Many people start businesses because they want the freedom to be their own boss. Similarly, many people travel the world because they want the freedom of seeing different countries and cultures.

So it may seem that a logical idea would be to combine the two and run a business while traveling the world as a digital nomad. Thanks to the Internet and social media, you are almost never completely out of touch with your business.

But with freedom comes responsibilities, and running a business while traveling abroad means shouldering a great deal of responsibility. As much as you may want to close your laptop and go enjoy the beaches and temples of Thailand, you have a company to run and must be available at odd hours, work a great deal, and deal with the unique stresses which happen from traveling abroad. Such a life is, frankly, not for everyone and requires discipline and mental fortitude.

If you can make it work, the result is a rewarding and enriching experience as long as you commit to these 4 important steps for your business to survive.

Know your Work Hours

Time zones are one of the biggest challenges which you will face if running a business abroad. I have had moments being abroad where I forgot about time zones and tried to contact important persons at inappropriate hours leading to embarrassment and apologies.

But that does not mean you have to always adjust your schedule to accommodate them. An important thing to do when hopping from time zone to time zone is to try and work at the time of day when you are most alert. Whether you are a night owl or early riser, try to get your work done during those hours.

A major benefit of traveling and running a business is that you no longer work the stereotypical 9 to 5 schedule, and instead can focus on working shorter, more intense hours as Business Insider and other analysts have spoken highly of. Under the right time zone, you can get your work done before sunrise and then spend the rest of the day exploring.

Get a Wi-Fi Hotspot

There are few things more concerning than plopping down in a new spot and trying to check in with your workers through Skype, only for the call to be spoiled by a bad connection. Having reliable Internet is critical to your job, and you may have to worry about important websites like Google or YouTube being blocked off in your current country.

Before settling down in a new home or hotel, ask the owner to conduct an Internet speed test so that you know the Internet will be reliable. If it is not, there are plenty of options for digital nomads to ensure a reliable connection. You can buy a 4G hotspot device such as the Skyroam Solis which will keep you constantly connected.

Another option is to find a coworking space, which should be present in any major city. These are essentially offices set up across the world which you rent for a short time. They offer more reliable internet and more space to work compared to a café.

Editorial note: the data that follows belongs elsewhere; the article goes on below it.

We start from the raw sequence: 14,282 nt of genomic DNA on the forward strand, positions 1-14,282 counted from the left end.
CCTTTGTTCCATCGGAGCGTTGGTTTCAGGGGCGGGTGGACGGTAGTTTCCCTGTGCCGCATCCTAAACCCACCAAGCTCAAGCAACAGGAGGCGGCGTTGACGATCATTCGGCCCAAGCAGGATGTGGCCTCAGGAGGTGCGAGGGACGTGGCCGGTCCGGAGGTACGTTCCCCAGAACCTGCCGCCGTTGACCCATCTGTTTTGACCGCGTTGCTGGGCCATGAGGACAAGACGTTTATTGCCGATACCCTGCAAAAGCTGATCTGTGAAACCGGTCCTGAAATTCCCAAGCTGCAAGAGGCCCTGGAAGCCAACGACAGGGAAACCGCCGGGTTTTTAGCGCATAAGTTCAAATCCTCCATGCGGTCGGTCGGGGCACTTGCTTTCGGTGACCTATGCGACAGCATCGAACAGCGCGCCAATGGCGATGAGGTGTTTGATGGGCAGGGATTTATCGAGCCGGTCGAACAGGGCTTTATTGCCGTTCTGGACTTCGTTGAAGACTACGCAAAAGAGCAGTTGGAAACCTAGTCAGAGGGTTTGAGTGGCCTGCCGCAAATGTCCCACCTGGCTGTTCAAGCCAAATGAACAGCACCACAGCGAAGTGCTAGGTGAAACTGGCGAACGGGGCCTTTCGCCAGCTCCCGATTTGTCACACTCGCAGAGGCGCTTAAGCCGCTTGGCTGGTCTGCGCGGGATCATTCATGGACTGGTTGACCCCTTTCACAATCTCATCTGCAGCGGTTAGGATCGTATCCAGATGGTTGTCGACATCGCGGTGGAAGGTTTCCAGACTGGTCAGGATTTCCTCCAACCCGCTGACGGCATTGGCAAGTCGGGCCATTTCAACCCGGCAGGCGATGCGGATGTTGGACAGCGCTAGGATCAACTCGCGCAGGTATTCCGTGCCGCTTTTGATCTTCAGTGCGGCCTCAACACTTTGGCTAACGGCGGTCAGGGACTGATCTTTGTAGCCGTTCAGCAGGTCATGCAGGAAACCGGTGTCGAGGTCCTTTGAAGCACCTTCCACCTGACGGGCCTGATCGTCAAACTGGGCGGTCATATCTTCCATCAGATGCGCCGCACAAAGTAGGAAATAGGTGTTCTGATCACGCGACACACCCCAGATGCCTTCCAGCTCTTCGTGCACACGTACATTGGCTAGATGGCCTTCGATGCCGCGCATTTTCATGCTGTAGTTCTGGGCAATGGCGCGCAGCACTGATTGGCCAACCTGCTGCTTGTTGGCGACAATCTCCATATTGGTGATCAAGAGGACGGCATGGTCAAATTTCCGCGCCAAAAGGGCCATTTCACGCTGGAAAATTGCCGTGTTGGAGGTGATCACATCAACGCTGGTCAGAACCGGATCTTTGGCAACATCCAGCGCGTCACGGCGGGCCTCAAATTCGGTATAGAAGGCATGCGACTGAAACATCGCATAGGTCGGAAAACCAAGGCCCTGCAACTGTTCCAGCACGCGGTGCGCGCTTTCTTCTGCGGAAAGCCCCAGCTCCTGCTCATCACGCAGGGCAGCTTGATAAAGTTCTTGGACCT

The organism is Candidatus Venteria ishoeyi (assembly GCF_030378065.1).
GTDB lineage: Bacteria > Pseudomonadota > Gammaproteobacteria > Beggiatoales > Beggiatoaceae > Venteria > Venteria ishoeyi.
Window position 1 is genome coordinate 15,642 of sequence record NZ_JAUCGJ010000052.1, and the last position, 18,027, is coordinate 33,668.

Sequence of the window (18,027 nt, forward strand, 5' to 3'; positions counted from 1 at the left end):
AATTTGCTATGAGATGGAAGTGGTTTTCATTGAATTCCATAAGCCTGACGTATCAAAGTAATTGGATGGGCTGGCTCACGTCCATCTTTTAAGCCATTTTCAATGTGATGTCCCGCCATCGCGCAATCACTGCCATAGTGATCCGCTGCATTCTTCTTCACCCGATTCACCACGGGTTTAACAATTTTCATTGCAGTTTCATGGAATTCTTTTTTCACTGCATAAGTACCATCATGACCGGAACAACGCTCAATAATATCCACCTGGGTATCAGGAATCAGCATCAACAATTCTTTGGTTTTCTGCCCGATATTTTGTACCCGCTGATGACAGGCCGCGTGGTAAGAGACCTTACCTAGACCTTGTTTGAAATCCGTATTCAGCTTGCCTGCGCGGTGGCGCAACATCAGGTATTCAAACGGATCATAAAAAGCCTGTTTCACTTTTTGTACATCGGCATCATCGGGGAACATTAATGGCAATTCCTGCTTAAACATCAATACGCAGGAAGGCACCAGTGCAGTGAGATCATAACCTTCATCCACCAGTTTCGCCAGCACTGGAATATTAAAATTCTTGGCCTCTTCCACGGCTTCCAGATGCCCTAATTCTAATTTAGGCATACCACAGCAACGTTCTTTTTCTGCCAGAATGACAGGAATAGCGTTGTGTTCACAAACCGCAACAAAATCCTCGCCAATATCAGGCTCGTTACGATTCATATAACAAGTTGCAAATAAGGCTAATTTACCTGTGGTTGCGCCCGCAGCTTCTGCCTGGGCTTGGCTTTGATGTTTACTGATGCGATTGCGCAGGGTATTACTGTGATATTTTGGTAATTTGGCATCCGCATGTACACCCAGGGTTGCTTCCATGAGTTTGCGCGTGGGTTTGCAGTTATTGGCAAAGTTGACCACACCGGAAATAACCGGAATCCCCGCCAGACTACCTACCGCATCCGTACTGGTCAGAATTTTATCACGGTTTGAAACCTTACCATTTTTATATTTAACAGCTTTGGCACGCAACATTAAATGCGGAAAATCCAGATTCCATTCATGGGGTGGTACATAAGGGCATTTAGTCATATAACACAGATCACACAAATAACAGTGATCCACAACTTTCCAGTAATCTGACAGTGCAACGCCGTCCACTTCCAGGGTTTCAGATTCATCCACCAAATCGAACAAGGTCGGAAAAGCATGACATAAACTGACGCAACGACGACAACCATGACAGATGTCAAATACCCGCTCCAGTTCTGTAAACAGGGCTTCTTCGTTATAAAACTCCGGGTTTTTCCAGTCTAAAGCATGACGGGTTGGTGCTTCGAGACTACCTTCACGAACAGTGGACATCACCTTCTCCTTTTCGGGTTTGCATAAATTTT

Know your Limitations

Running a business is tiring. Traveling can be tiring. Combine the two together and you can find yourself on the short road to exhaustion and burnout.

The most important thing you can do to avoid burnout is to know your limitations and learn to say no. Any successful business must learn to say no because as Jessica Stillman with Inc. points out, they know what they must focus on. This is especially true when traveling, as you may feel the need to do more work than everyone else to show them that you are a serious manager and not some traveling dilettante.

If someone comes with a business proposal which does not help your business, say no. Also learn to say no and be willing to stay in and work if some traveling companions want to have some fun.

Visit in Person

The Internet and Skype make communication easier, but there is no substitution for meeting people face to face, especially if you don’t have a small business signal booster to ensure connection of all your staff. You will likely have to head home at some point or another. Use the time to personally check that things are going well in the business, meet with workers who you may not have gotten the chance to speak with face to face, and use the time to schedule important meetings.

Do make clear that you will hit the road again eventually, and that communication via the Internet and Skype will remain the best way to reach you. Even if you do not plan to head home, take care to communicate through Skype or other video calling services as opposed to emails. Face to face communication, even with the Internet will show that you are truly committed to the business even if you are not in the same country.

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Matthew Davies
Matthew Davies is a creative and passionate HR Director with 15 plus years proven experience up to board level in international and world-class corporations. He has had the privilege of working on a wide range of projects that have enabled him to apply his leadership and technical skills and he have proven expertise in managing change, business integration and outsourcing.

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